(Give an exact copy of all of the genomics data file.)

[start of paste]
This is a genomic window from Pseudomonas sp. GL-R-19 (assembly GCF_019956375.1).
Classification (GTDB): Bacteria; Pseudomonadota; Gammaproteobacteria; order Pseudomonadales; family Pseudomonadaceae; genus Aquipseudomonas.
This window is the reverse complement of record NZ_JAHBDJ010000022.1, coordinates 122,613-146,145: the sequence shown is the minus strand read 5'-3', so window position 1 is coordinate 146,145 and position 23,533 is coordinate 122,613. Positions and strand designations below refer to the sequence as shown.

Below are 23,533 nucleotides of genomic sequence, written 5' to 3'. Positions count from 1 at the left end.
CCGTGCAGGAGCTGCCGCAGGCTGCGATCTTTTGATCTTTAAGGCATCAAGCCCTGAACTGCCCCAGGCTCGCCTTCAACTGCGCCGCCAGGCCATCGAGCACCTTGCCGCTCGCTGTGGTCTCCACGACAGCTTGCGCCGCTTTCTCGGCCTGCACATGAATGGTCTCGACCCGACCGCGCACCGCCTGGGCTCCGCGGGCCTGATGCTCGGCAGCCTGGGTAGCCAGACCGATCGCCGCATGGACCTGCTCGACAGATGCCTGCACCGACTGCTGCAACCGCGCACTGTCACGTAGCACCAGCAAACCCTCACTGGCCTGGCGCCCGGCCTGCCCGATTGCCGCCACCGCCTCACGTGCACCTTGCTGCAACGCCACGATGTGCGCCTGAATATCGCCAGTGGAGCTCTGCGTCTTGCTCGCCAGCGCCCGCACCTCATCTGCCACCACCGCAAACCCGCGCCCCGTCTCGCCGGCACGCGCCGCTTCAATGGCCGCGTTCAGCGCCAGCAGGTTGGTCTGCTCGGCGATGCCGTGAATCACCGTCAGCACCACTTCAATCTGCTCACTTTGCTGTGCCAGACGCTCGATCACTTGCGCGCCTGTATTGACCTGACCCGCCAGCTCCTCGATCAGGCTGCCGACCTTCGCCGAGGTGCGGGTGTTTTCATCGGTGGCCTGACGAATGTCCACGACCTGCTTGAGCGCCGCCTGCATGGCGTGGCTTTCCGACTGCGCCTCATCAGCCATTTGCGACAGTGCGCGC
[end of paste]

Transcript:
This is a genomic window from Pseudomonas sp. GL-R-19 (assembly GCF_019956375.1).
Classification (GTDB): Bacteria; Pseudomonadota; Gammaproteobacteria; order Pseudomonadales; family Pseudomonadaceae; genus Aquipseudomonas.
This window is the reverse complement of record NZ_JAHBDJ010000022.1, coordinates 122,613-146,145: the sequence shown is the minus strand read 5'-3', so window position 1 is coordinate 146,145 and position 23,533 is coordinate 122,613. Positions and strand designations below refer to the sequence as shown.

Below are 23,533 nucleotides of genomic sequence, written 5' to 3'. Positions count from 1 at the left end.
CCGTGCAGGAGCTGCCGCAGGCTGCGATCTTTTGATCTTTAAGGCATCAAGCCCTGAACTGCCCCAGGCTCGCCTTCAACTGCGCCGCCAGGCCATCGAGCACCTTGCCGCTCGCTGTGGTCTCCACGACAGCTTGCGCCGCTTTCTCGGCCTGCACATGAATGGTCTCGACCCGACCGCGCACCGCCTGGGCTCCGCGGGCCTGATGCTCGGCAGCCTGGGTAGCCAGACCGATCGCCGCATGGACCTGCTCGACAGATGCCTGCACCGACTGCTGCAACCGCGCACTGTCACGTAGCACCAGCAAACCCTCACTGGCCTGGCGCCCGGCCTGCCCGATTGCCGCCACCGCCTCACGTGCACCTTGCTGCAACGCCACGATGTGCGCCTGAATATCGCCAGTGGAGCTCTGCGTCTTGCTCGCCAGCGCCCGCACCTCATCTGCCACCACCGCAAACCCGCGCCCCGTCTCGCCGGCACGCGCCGCTTCAATGGCCGCGTTCAGCGCCAGCAGGTTGGTCTGCTCGGCGATGCCGTGAATCACCGTCAGCACCACTTCAATCTGCTCACTTTGCTGTGCCAGACGCTCGATCACTTGCGCGCCTGTATTGACCTGACCCGCCAGCTCCTCGATCAGGCTGCCGACCTTCGCCGAGGTGCGGGTGTTTTCATCGGTGGCCTGACGAATGTCCACGACCTGCTTGAGCGCCGCCTGCATGGCGTGGCTTTCCGACTGCGCCTCATCAGCCATTTGCGACAGTGCGCGC